It’s back to school time. Considering that my baby has been graduated for over a year now, working and living on his own, I think that my school supply buying days are quite possibly over. (unless there’s grandchildren in my near future). Some of the younger nurses at work, were talking about their stress of buying crayons, backpacks, clothing, shoes, and such, all in the name of getting their kids ready for school. As an “empty nester”, I think how quickly I had forgotten all of this.
One of my co-workers was complaining, “I hate supply gathering time, they make me get all this stuff, then they take all of my newly purchased school supplies and put them into a large pool in which anyone can pull from.” I perked up a little on this comment. She went on, “The school says that a community of supplies for all the kids will prevent any of the poorer kids from feeling inferior.” My response to my liberal, but loudly complaining, co-worker was, “for socialism to get a serious grip, you gotta start really young.” At that time, I was just shooting off at the cuff as an attempt to tweak a nerve in a fellow nurse. But as it sunk in, I started to get irritated with the whole idea. I mean, what’s wrong with varying degrees of student supplies? As a kid, you could share if you wanted, or you can be a “greedy stingy pants” if you wanted. That’s just being a kid. When I was that age, the rich kids got more than I did, and the poor kids got a little less. That’s simply the way it was. When I was in the 4th grade, I really wanted the large 64 count Crayola crayon box with the built in sharpener. What I got was the 24 count box. I was really not happy with this situation. I voiced my complaint with the supply acquisition department, (my mom) and I didn’t get anywhere. She said that this was more than adequate for the needs of any fourth grader, and I was lucky to get that. Somehow, what I got, simply didn’t hold the status of the “64 size” box. To make matters worse, a rich kid in my class did get a treasured 64 count Crayola brand crayon box with the built in sharpener. A few kid became his instant friends and he shared his crayons with his new coloring crew. All of the rest of us were quite jealous as he flaunted his crayons along with his new friends. I wanted the 64 size crayons and a bunch of new friends would be really nice too! However, my mom steadfastly refused to give me a crayons upgrade. Eventually, I accepted the fact that I wasn’t going to get a government handout from the crayon acquisition department, so I went to work for myself. I picked up trash, raked leaves, did yard work, pulled weeds and practically anything a ten year old could do to wheedle loose change from an adult. Eventually I had made enough money to buy the treasured box of crayons on my own. I was the happiest 4th grader around! By this time, with hard use from “friends,” the rich kid’s crayons were becoming short and ragged. The yellow box was even darker and dog-eared. My own box was brand new with a complete complement of full length crayons. I thought about the sudden shift of friends over to me and what they wanted. I also thought about how they used my crayons with reckless abandon… having no concern for the potential overuse of the primary colors. I thought more about the true motives of these so called friends.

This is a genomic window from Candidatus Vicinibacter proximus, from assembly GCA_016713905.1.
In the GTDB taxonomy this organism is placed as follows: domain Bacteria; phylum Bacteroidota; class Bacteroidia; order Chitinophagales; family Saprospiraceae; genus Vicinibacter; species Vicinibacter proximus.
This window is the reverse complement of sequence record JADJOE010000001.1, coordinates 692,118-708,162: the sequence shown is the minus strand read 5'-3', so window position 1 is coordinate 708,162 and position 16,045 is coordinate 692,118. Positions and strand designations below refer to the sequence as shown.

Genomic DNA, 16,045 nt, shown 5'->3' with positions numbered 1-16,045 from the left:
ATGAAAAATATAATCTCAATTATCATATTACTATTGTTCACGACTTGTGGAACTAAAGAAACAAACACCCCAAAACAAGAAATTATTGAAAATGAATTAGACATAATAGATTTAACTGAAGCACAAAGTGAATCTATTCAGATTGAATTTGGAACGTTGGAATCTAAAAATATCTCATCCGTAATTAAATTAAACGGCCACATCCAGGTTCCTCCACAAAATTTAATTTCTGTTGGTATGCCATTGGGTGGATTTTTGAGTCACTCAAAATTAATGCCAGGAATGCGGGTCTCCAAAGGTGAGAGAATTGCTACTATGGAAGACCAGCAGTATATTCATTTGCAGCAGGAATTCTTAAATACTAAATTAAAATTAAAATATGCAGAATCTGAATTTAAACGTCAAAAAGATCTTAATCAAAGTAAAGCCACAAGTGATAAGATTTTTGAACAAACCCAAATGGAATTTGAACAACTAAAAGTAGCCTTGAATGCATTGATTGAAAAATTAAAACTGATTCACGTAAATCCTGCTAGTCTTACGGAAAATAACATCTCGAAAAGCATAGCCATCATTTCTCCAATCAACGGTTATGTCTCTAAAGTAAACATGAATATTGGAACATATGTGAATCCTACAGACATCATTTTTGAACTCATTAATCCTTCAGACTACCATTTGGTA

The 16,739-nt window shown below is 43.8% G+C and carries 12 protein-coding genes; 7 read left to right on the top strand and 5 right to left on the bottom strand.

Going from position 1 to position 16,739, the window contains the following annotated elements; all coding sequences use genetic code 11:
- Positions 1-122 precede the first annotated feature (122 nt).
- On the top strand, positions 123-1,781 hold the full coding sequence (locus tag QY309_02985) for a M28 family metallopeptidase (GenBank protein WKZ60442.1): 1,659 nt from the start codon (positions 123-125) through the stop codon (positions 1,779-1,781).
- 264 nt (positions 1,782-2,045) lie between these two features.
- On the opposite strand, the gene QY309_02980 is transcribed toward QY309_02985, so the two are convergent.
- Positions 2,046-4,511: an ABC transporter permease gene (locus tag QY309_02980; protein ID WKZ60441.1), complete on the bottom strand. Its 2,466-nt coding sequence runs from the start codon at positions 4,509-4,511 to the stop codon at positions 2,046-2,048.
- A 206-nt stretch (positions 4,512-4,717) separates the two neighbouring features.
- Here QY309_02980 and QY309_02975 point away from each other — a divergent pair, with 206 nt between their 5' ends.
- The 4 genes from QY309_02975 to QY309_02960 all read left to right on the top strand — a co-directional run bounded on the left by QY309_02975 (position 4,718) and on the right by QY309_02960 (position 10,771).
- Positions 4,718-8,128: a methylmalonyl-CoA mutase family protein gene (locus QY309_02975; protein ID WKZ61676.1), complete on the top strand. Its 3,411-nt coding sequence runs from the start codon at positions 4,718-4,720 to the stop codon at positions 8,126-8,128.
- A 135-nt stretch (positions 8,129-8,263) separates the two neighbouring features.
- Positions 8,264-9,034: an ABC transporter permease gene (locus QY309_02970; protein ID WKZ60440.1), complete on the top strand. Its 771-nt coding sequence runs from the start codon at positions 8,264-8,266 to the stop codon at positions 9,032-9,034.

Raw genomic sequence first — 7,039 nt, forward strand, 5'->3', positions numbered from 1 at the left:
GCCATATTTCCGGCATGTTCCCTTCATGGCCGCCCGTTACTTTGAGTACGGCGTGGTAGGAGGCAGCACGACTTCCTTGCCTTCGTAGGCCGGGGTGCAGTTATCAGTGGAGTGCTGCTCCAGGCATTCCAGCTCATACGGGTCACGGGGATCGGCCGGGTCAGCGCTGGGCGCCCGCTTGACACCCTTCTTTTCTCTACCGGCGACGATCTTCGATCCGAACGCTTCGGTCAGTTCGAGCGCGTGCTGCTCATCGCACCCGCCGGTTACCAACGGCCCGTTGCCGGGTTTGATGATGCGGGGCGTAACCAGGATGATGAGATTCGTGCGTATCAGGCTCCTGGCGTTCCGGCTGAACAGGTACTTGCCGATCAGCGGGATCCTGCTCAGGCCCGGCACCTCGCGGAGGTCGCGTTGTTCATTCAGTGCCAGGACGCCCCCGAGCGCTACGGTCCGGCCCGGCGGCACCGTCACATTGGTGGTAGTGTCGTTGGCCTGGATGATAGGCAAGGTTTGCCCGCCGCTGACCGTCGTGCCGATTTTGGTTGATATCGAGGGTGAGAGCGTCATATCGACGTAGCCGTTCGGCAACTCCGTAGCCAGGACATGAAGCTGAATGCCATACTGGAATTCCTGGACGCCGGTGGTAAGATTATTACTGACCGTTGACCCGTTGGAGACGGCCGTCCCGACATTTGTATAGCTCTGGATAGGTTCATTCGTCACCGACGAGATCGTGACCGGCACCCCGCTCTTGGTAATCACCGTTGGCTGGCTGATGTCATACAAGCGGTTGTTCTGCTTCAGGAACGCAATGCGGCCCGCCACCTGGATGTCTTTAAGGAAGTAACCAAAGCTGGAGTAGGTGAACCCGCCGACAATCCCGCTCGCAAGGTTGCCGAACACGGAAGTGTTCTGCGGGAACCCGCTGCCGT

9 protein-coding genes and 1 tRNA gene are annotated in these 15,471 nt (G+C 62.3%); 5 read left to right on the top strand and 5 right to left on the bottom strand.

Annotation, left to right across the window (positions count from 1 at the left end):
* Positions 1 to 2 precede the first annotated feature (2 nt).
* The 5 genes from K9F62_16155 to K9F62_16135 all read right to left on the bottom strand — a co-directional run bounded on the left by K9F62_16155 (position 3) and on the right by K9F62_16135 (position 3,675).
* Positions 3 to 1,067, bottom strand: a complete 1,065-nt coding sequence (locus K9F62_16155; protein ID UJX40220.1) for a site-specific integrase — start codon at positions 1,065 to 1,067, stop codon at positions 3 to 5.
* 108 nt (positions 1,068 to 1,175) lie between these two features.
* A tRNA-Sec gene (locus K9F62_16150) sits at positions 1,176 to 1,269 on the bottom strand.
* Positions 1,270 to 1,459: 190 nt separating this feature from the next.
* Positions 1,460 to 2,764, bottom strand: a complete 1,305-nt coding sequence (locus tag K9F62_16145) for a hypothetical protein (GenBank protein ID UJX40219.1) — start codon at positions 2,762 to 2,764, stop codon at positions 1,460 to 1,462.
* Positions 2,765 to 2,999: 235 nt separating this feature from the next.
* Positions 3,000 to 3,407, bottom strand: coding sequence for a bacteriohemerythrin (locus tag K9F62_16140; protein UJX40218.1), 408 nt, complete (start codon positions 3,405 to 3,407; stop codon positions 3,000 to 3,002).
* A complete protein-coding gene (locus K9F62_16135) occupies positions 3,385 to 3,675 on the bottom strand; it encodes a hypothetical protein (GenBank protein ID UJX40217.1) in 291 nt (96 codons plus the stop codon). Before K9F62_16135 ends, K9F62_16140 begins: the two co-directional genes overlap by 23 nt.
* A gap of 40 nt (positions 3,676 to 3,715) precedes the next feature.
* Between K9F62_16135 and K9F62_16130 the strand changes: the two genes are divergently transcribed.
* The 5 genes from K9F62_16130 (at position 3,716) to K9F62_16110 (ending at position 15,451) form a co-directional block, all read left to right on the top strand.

I don’t know if my parents were cheap, mean, or very wise. (I want to believe the latter). It seems that, in my tender youth, I learned several valuable lessons that I carried into adulthood. To this day, they affect me in the decisions that I make.
A lot of people in the world look on the rich, the popular, the movie stars, with jealous eyes. I believe that it is best to be happy with what you have. It is not the material things that make happiness. I can also say that, because of this, the friends that I currently have are true friends. They are people that are there for me no matter what… and not only for what material, political or personal status they might gain from their association from me. Today, the people that I associate with, I see no barriers. I judge my associates by their character and not by their assets. I have friends that are ex-cons, and friends that are dirt poor… it doesn’t matter to me. This could be why I’ve spent my career at state teaching hospitals while some of my more material minded relatives gravitate to the better funded private hospitals.
A second lesson… there is nothing that is out of your reach if you want it bad enough and are willing to work for it. I have tried very hard to impart these values onto my own children.
In today’s world, with the advent of political correctness and the fact that the most radically socialistic people in America happen to be tenured public educators. It makes me worry what the life lessons of the children of today will be. What lessons will these children take into the future of this country? With this “pooling of supplies” and extreme efforts in making “no one feel inadequate” what will America be like when these children are my age?
We could learn a lot from crayons.
Some are sharp, some are pretty and some are dull.
Some have weird names and all are different colors, but they all have to live in the same box.
Thanks Scott F